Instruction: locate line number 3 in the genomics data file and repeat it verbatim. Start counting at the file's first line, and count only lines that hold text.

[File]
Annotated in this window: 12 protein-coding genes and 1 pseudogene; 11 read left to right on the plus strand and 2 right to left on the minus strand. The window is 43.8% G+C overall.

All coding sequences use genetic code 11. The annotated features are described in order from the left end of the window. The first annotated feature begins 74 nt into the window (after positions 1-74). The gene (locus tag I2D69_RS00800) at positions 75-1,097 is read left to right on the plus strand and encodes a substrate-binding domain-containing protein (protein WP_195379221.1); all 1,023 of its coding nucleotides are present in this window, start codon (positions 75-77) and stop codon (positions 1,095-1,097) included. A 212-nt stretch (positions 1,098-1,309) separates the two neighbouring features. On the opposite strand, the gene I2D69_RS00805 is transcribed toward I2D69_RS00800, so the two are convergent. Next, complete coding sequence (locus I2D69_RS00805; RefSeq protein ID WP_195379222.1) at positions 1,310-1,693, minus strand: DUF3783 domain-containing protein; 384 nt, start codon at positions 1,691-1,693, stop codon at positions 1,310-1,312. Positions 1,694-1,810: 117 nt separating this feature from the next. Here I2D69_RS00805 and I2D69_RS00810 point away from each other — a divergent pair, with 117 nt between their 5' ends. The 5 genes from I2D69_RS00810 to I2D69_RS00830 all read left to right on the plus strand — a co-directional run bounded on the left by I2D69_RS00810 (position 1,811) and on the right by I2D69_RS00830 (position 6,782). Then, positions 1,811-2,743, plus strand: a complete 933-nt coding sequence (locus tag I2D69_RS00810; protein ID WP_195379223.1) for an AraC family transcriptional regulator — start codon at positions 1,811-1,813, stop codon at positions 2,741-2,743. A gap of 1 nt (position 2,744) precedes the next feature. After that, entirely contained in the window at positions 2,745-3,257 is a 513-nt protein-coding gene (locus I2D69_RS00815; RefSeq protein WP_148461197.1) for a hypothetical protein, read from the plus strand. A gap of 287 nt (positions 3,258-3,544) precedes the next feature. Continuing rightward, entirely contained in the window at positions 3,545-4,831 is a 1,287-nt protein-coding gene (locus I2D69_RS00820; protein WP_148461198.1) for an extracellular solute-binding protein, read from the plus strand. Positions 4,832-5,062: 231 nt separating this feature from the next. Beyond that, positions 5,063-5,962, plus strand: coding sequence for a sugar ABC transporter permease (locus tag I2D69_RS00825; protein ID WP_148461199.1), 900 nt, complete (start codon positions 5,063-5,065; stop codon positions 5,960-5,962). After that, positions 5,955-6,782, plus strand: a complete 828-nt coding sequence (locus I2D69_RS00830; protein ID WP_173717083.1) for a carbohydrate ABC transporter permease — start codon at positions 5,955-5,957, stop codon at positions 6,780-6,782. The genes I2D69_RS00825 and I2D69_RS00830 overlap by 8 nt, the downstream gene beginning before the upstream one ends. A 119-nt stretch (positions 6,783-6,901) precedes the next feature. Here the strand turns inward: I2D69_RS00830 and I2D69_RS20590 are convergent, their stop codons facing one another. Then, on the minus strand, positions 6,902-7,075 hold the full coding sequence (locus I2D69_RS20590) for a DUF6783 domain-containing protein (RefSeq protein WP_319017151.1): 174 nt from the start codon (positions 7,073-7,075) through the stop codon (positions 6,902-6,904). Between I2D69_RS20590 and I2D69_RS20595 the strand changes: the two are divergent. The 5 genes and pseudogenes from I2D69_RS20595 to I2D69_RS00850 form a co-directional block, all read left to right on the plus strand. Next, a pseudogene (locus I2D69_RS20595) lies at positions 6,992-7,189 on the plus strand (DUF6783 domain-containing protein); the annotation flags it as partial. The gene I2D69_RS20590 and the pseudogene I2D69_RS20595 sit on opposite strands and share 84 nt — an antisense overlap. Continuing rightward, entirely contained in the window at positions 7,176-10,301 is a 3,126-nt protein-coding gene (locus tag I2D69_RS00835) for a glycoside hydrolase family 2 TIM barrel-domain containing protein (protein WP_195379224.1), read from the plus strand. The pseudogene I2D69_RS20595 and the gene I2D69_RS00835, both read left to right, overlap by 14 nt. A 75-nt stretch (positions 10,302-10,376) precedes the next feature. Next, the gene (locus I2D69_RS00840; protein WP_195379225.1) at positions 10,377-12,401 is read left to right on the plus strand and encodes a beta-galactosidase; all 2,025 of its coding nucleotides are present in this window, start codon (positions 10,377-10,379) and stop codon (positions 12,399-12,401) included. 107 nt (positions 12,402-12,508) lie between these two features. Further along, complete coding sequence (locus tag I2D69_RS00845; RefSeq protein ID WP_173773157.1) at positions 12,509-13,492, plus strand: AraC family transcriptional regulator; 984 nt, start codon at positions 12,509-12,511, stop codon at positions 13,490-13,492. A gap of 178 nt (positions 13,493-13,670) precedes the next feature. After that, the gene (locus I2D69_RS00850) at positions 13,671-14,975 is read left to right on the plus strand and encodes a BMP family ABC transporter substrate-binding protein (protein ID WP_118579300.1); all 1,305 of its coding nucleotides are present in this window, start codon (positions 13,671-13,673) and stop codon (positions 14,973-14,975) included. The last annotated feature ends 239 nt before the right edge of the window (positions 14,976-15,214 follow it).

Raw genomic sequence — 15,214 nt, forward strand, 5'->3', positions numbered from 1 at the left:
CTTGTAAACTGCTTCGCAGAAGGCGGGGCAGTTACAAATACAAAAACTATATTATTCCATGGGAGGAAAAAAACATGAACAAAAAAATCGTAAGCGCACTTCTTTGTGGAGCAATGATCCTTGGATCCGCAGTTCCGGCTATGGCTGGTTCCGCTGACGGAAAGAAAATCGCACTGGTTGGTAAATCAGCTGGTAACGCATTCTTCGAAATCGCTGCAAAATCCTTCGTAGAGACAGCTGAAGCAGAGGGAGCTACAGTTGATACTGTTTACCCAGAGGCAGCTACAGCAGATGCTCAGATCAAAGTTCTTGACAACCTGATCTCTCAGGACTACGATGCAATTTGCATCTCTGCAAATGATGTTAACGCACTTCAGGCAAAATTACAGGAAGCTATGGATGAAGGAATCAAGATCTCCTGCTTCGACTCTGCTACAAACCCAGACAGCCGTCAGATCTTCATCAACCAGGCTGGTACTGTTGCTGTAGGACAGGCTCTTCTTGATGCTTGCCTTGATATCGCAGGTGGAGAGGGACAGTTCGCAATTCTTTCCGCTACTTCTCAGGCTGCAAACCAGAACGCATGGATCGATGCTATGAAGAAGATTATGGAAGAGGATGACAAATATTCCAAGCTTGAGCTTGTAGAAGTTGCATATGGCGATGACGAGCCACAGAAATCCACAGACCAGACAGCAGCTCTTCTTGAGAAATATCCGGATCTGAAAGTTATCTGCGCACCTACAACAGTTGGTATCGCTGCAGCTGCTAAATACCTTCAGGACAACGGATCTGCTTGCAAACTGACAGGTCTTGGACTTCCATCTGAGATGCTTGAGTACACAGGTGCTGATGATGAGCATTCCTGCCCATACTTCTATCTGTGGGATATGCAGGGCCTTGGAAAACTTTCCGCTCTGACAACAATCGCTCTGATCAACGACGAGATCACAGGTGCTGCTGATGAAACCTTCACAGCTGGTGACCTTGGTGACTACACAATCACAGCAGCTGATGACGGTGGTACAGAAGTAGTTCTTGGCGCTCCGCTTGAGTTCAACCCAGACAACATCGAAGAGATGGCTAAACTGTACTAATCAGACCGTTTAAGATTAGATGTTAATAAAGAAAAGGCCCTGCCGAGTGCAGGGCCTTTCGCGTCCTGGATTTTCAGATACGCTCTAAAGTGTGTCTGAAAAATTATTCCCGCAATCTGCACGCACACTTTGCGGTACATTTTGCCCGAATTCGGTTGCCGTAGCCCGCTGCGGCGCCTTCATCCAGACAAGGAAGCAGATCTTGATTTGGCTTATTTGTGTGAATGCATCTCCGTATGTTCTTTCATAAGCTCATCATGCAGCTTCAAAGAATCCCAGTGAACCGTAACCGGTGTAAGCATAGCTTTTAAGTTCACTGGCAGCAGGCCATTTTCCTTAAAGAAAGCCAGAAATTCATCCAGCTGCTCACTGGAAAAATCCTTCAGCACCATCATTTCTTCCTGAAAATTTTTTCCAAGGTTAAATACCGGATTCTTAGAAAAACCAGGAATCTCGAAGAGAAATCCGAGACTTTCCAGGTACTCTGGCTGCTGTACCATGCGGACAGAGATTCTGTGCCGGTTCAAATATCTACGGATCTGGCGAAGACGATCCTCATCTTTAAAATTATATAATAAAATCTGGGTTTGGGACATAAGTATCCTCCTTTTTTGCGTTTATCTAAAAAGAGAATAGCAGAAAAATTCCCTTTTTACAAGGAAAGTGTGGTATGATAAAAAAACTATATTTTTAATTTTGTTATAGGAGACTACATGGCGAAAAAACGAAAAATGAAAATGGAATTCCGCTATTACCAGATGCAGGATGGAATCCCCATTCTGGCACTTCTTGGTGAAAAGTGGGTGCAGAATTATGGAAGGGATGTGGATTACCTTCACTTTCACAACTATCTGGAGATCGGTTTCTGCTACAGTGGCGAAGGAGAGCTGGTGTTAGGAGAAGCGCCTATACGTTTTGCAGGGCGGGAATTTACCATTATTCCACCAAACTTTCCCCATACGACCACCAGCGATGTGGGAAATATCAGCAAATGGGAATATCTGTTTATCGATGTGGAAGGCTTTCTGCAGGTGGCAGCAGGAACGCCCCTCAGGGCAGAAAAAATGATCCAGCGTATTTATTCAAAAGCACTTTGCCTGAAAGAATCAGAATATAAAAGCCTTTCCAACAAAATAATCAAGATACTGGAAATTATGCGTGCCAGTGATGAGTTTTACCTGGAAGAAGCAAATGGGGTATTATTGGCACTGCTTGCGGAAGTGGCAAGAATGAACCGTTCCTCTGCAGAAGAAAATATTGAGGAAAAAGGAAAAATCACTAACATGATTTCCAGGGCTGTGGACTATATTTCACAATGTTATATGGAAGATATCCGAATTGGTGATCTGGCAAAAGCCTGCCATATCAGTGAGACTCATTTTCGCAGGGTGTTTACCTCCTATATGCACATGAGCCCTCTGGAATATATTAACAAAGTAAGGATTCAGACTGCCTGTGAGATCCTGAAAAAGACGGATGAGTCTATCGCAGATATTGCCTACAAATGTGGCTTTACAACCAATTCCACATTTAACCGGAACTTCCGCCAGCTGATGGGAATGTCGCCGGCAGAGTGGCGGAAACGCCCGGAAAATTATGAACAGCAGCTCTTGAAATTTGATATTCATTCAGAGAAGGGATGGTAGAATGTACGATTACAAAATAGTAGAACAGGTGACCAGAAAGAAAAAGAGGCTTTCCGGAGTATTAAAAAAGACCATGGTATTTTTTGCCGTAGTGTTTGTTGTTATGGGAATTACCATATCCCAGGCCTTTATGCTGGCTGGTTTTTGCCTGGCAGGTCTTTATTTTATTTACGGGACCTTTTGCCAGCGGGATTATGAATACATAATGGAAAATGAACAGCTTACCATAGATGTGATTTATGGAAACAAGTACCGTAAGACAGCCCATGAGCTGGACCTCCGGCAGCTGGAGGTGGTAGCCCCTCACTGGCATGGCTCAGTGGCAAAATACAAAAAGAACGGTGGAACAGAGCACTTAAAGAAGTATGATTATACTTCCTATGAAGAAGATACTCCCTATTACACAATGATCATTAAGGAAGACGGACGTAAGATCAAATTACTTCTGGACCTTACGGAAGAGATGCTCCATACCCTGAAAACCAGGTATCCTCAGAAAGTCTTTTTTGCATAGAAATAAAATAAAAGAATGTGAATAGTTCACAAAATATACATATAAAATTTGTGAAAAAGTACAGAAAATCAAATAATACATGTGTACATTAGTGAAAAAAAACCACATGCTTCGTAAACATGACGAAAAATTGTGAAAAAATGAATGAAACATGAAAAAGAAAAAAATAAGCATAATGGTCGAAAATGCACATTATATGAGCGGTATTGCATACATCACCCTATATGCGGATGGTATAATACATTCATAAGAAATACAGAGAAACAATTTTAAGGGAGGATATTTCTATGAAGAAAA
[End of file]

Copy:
Raw genomic sequence — 15,214 nt, forward strand, 5'->3', positions numbered from 1 at the left: